Benin City – Fires In The Park

Benin City – Fires In The Park

The first time I heard Benin City’s Fires In The Park, a couple of months back, I listened once through and then put it aside to reflect. I then returned to it later that afternoon, and jotted down a sentence of my initial thoughts. “It sounds like a mature Metronomy”, I wrote. As I sit to type this more considered review, I can confirm that early reaction. This LP, though a debut, feels every bit as accomplished as The English Riviera, Metronomy’s breakthrough album.

How does a band come straight out of the gate with a sound as rich and textured as this? Well, there are two answers. The first is that, though a supremely talented three- piece of vocalist (Joshua Idehen), saxophonist (Tom Leaper) and drummer (Theo Buckingham), they had the wisdom to invite a fourth member into the creative process; the producer Marc Pell (of Micachu and The Shapes). The second is that they have been waiting in the wings for a very long time, as disclosed by Idehen in the album’s opening track, “People Will Say”: ‘Six years into this/Five year plan; a lot of worried elbows/ And soggy beer mats.’ At one point, the band had as many as seven members: several years later, after the other four had wandered off to different lives, they went away, discarded all of their old material, and returned thrillingly renewed.

So here we are, with Fires In The Park. And it is an extraordinary record, coming in at 14 tracks and just under 50 life-affirming minutes. Joshua Idehen, a poet of great renown on the UK spoken-word scene, will be familiar to those who enjoyed his work with LV on the 38 EP (Hyperdub) and its follow-up, the critically-acclaimed dance album Routes. His collaboration with LV was in a sense a prelude to this latest offering: whilst there he leant them his words and vocals to be chopped, distorted and otherwise rearranged, here he takes centre stage. His first-person narratives cover a range of harsh realities – an often ruthless city (“This Is London Part 2”), living on the breadline (“Pencils”, where he asks “What you know about squalor?/I’m that scholar”) and (“Baby”). However – and perhaps uniquely among his peers – Idehen shoots every such song through with an ultimate optimism. Few bands are able to manage this transition from melancholy to joy in the space of just a few minutes, and those that do – such as, say, Mount Kimbie on Crooks and Lovers – don’t use all that many vocals.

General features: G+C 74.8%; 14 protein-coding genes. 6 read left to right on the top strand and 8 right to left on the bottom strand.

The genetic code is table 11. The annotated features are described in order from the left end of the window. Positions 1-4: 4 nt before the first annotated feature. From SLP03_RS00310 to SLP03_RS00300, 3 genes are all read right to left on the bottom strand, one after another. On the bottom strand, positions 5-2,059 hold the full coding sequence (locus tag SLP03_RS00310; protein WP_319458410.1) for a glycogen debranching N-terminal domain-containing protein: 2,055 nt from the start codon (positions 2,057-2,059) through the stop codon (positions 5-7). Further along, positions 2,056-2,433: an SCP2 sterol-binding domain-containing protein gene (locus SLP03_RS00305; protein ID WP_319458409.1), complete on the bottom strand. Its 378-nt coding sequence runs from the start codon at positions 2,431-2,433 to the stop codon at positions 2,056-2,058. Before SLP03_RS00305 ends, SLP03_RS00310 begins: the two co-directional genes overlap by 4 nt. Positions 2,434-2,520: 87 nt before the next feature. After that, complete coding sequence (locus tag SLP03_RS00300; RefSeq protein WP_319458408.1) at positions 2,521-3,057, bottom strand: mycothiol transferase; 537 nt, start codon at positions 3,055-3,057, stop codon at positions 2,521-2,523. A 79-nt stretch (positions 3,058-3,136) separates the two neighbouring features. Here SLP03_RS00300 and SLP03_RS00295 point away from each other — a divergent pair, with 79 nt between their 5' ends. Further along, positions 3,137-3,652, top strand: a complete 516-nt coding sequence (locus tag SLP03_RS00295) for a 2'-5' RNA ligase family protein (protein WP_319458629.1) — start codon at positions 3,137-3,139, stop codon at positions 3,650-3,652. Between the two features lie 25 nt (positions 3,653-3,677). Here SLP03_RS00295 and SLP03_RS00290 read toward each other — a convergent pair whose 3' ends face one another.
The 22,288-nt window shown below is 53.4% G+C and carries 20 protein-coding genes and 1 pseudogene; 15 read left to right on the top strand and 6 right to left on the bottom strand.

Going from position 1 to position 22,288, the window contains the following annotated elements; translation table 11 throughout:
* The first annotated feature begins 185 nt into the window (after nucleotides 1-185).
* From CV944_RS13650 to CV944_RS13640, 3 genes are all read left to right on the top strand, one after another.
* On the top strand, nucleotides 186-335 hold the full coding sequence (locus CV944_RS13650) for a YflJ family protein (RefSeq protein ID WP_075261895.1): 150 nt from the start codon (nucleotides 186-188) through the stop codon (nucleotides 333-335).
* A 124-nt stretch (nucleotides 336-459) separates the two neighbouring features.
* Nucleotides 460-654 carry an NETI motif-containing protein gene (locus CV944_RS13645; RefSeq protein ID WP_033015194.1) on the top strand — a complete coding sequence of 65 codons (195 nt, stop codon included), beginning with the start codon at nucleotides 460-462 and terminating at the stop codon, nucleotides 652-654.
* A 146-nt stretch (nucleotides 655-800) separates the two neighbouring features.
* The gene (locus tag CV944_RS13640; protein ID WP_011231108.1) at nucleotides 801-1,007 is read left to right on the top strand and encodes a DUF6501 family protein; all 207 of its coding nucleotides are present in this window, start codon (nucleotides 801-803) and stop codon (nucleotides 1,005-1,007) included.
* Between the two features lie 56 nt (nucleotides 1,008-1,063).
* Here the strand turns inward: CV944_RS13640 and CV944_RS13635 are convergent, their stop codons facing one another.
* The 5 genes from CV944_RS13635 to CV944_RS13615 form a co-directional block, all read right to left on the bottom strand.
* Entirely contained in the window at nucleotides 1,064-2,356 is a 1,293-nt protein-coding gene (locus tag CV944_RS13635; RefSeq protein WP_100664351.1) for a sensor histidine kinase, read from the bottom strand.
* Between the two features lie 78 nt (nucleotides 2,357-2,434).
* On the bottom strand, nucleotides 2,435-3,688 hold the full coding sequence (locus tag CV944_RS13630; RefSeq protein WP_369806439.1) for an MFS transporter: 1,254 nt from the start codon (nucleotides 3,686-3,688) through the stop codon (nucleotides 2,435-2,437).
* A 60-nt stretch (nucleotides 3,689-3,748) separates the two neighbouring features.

That aside, some of the album’s finest moments are when Benin City are just having fun, as if they’re organising a jam session at an old-school block party. On ‘Winning Streak’, over Leaper’s spectacular time-signatures and Buckingham’s crisp yet laconic drumming, Idehen plays with more flows than most UK rappers boast of: “Ready, able and willin’/Get up, get down, get in ‘em/Ridiculous rap rhythm/Delicious lick-livin’/’Low words, just hit ‘em with the diddum-dum-diddum.” They then follow this up with one of two instrumentals, the ‘So You Say Reprise’, which lasts just long enough for you to spill your Monday morning coffee as you nod along in joyous approval.

This, though, is primarily an album that dwells in dark places: and the levity of these two tunes perfectly precedes the album’s soul, the outstanding “Baby”. Here Idehen sings of a romance as emotionally brutal as it is vital to the two lovers – “I put my foot in my mouth, but I’d rather be kissing yours” – whilst Buckingham, Pell and Leaper build the most compelling of atmospheres; stripping away the beat till it’s as naked as Idehen’s emotions, and then bursting forth into a rich feast of horn lines.
The album’s three other emotional peaks – “Faithless”, “My Love”, and “Wha Gwan” vary greatly in tone, a testament to the vast array of influences that can be sensed throughout this record. The nominal genre of this album is “electro brass”, but within that there seem to be nods to Grizzly Bear, Antibalas, Joy Division, Roots Manuva, and the Cinematic Orchestra.
“Faithless”, a rousing ode to a man battling a nervous breakdown, is a sure-fire festival smash: a riotous, seamless blend of indie and kwaito. “My Love” is a monologue about the often dangerous nature of passion – “My love is an alchemist/It will turn lead into dust and hope you’re impressed with that” – ending with the mightiest of drops. Finally, the song likeliest to make a breakthrough – “Wha Gwan” – is a moving lament to a lost friendship, with the sing-along potential to rouse any rain-soaked crowd.
Fires In The Park is a superbly crafted record, not so much produced as created by Marc Pell, and features some of the most innovative songwriting and arrangements that I have heard this year. During “Winning Streak”, Idehen crows joyfully that “We’re doing big things/Big things!” Judging by this work of sustained brilliance, he may just be right.

God is in the TV is an online music and culture fanzine founded in Cardiff by the editor Bill Cummings in 2003. GIITTV Bill has developed the site with the aid of a team of sub-editors and writers from across Britain, covering a wide range of music from unsigned and independent artists to major releases.